Neptune Benson’s Closed-Vessel System Uses UV Technology For Wastewater Reuse

Neptune Benson’s Closed-Vessel System Uses UV Technology For Wastewater Reuse
Neptune Benson ETS-UVLW disinfection system

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The Neptune Benson ETS-UVLW (ultraviolet, low-pressure wastewater) closed-vessel disinfection system features a multi-lamp, high-output amalgam reactor with lamps positioned parallel to the flow and chamber access hatch. The system is also used to disinfect municipal drinking water and industrial process applications. Validated to NWRI (National Water Reuse Institute) UV Guidelines (2003 and 2012 revision), each reactor has been approved by the California State Water Resources Control Board, Division of Drinking Water, and is being incorporated in water reclamation facilities across the nation.

The chlorine-free system can handle a range of flow rates, from about 50 gpm to 100 mgd, and is not required to be taken offline for maintenance.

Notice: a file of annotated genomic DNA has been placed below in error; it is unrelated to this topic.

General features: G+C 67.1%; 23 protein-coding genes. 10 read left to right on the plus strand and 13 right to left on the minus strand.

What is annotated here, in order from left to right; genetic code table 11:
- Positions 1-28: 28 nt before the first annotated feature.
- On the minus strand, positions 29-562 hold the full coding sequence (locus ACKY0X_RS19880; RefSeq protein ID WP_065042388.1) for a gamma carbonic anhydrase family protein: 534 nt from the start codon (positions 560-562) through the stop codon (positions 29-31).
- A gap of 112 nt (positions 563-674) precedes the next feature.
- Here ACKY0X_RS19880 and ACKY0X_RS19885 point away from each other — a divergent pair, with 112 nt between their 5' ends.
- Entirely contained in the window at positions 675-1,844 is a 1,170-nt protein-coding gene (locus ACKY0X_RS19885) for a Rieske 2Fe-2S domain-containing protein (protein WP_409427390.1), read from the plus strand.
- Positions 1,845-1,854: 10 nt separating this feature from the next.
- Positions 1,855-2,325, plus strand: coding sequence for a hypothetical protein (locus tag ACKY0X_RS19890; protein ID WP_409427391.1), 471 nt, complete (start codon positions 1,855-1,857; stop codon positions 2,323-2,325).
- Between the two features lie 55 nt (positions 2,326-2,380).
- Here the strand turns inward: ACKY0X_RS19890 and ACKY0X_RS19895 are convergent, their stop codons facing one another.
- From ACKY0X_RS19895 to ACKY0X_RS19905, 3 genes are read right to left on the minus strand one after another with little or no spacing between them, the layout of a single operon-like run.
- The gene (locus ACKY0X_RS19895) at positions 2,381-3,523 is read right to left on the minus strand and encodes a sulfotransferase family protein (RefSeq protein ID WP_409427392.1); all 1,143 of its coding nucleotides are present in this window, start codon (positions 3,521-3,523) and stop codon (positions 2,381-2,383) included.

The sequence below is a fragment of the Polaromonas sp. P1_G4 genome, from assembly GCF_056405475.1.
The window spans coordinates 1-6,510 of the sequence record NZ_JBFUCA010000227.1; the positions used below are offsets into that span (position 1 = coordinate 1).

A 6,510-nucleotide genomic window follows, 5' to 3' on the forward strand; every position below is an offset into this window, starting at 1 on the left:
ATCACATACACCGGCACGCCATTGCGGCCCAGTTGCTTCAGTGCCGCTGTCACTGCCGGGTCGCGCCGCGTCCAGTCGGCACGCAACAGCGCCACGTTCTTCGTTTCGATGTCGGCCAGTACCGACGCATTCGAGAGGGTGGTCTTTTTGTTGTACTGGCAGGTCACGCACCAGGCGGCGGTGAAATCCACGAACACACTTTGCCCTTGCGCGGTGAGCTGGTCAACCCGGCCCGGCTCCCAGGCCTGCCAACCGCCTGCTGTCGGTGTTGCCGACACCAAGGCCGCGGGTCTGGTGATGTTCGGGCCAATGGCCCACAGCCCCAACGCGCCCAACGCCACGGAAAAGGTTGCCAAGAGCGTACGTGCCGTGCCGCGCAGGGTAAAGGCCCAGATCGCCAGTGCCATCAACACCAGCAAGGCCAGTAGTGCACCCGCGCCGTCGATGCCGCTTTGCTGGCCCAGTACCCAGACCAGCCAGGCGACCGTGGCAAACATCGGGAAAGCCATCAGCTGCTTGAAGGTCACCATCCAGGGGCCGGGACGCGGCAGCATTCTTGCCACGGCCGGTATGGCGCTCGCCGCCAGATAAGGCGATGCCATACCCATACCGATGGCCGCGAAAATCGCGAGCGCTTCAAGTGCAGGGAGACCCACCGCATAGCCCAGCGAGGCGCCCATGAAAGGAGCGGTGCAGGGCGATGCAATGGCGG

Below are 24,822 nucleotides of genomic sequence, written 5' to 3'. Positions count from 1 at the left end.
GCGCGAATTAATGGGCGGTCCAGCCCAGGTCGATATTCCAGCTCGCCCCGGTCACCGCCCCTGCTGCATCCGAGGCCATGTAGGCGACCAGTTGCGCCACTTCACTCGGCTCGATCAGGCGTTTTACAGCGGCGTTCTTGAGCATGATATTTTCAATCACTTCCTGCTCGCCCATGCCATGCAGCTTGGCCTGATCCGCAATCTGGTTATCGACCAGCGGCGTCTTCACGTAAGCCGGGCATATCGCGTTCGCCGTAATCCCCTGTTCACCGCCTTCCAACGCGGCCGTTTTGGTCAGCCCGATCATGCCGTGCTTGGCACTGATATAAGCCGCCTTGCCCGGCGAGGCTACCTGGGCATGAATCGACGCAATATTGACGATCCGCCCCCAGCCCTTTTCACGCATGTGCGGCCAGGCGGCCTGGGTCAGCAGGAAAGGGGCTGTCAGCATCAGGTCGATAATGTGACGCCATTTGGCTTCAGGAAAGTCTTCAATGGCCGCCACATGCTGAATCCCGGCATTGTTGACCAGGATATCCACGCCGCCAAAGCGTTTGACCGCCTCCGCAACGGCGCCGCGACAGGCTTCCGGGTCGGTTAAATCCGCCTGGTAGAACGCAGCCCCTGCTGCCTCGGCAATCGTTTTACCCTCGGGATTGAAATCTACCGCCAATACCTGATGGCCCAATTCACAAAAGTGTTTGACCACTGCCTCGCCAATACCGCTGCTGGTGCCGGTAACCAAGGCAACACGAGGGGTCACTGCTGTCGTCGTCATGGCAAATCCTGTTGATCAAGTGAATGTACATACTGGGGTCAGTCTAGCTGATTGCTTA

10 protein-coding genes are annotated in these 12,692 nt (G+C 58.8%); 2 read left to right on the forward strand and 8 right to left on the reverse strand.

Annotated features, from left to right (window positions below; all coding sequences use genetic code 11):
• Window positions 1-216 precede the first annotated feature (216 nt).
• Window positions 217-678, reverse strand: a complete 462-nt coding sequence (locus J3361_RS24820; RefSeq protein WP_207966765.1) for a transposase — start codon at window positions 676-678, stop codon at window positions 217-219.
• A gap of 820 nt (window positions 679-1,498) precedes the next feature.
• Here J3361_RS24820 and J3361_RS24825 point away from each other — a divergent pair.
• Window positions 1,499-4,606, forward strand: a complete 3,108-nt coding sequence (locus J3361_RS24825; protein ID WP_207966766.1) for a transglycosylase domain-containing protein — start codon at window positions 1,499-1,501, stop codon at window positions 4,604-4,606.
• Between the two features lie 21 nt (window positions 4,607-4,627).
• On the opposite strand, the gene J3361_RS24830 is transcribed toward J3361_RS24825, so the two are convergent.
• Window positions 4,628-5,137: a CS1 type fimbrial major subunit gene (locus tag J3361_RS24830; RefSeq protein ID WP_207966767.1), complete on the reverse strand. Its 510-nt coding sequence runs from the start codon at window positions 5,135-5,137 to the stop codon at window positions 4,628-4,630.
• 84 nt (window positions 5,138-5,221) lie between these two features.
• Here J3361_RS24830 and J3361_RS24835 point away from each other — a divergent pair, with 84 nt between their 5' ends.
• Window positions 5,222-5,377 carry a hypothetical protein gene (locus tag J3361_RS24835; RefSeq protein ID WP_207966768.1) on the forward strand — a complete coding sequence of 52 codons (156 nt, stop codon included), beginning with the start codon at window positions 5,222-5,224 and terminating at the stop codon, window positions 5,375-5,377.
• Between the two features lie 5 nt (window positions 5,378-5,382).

“Most wastewater is treated in an open channel,” says Jon McClean, president and CTO, ETS-UV by Neptune Benson. “The enclosed vessel makes it safer. The operators are shielded from the UV light, which can be harmful. It’s the safest way to disinfect the effluent.”

Engineered for municipal water reuse, the system features automatic wipers to keep the optical path free from fouling. The chamber’s flexible design can be installed in a vertical or horizontal orientation. Its compact design can easily be incorporated in new construction or as a retrofitted solution as the facility requires.

“Our robust systems are engineered to withstand varying conditions, including hard outdoor environments,” McClean says. “Monitors give the operators feedback so they know precisely how the system is performing. Unlike a chemical system, there are no harmful byproducts formed.”

By utilizing 800-watt technology, the system requires fewer lamps, while offering an expected lamp life of over 12,000 hours.

Recently, the closed-vessel system was selected for an NWRI validated project in Southern California that will treat about 3 mgd at the Hollywood Casino.

“This is an irrigation project where they will take effluent from the casino and use the water to irrigate the grounds,” McClean says. “The technology is growing rapidly. With water becoming more and more scarce, wastewater is seen as a valuable commodity. We currently have about 5,000 installations across the U.S. in a broad variety of applications.” 800/832-8002; www.neptunebenson.com.



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